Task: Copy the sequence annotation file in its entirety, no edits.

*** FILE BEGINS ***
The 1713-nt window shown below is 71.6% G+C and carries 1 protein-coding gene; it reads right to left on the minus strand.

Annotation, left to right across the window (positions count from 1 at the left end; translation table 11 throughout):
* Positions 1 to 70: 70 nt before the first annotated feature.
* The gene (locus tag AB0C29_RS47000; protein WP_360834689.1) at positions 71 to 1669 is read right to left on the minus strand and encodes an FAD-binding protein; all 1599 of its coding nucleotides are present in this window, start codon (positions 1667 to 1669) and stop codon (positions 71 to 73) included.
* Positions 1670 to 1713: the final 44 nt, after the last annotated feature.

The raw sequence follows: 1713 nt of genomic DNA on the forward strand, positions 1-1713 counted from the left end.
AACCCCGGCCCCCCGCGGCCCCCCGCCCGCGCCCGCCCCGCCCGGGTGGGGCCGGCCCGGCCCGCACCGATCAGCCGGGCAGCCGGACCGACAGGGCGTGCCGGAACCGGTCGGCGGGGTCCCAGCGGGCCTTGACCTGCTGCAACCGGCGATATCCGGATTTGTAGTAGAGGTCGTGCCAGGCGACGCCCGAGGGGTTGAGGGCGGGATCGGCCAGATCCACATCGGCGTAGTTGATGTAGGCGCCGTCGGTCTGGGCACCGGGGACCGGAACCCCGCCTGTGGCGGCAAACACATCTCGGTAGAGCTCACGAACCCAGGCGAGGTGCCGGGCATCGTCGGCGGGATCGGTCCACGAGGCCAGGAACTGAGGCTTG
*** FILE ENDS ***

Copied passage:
The 1713-nt window shown below is 71.6% G+C and carries 1 protein-coding gene; it reads right to left on the minus strand.

Annotation, left to right across the window (positions count from 1 at the left end; translation table 11 throughout):
* Positions 1 to 70: 70 nt before the first annotated feature.
* The gene (locus tag AB0C29_RS47000; protein WP_360834689.1) at positions 71 to 1669 is read right to left on the minus strand and encodes an FAD-binding protein; all 1599 of its coding nucleotides are present in this window, start codon (positions 1667 to 1669) and stop codon (positions 71 to 73) included.
* Positions 1670 to 1713: the final 44 nt, after the last annotated feature.

The raw sequence follows: 1713 nt of genomic DNA on the forward strand, positions 1-1713 counted from the left end.
AACCCCGGCCCCCCGCGGCCCCCCGCCCGCGCCCGCCCCGCCCGGGTGGGGCCGGCCCGGCCCGCACCGATCAGCCGGGCAGCCGGACCGACAGGGCGTGCCGGAACCGGTCGGCGGGGTCCCAGCGGGCCTTGACCTGCTGCAACCGGCGATATCCGGATTTGTAGTAGAGGTCGTGCCAGGCGACGCCCGAGGGGTTGAGGGCGGGATCGGCCAGATCCACATCGGCGTAGTTGATGTAGGCGCCGTCGGTCTGGGCACCGGGGACCGGAACCCCGCCTGTGGCGGCAAACACATCTCGGTAGAGCTCACGAACCCAGGCGAGGTGCCGGGCATCGTCGGCGGGATCGGTCCACGAGGCCAGGAACTGAGGCTTG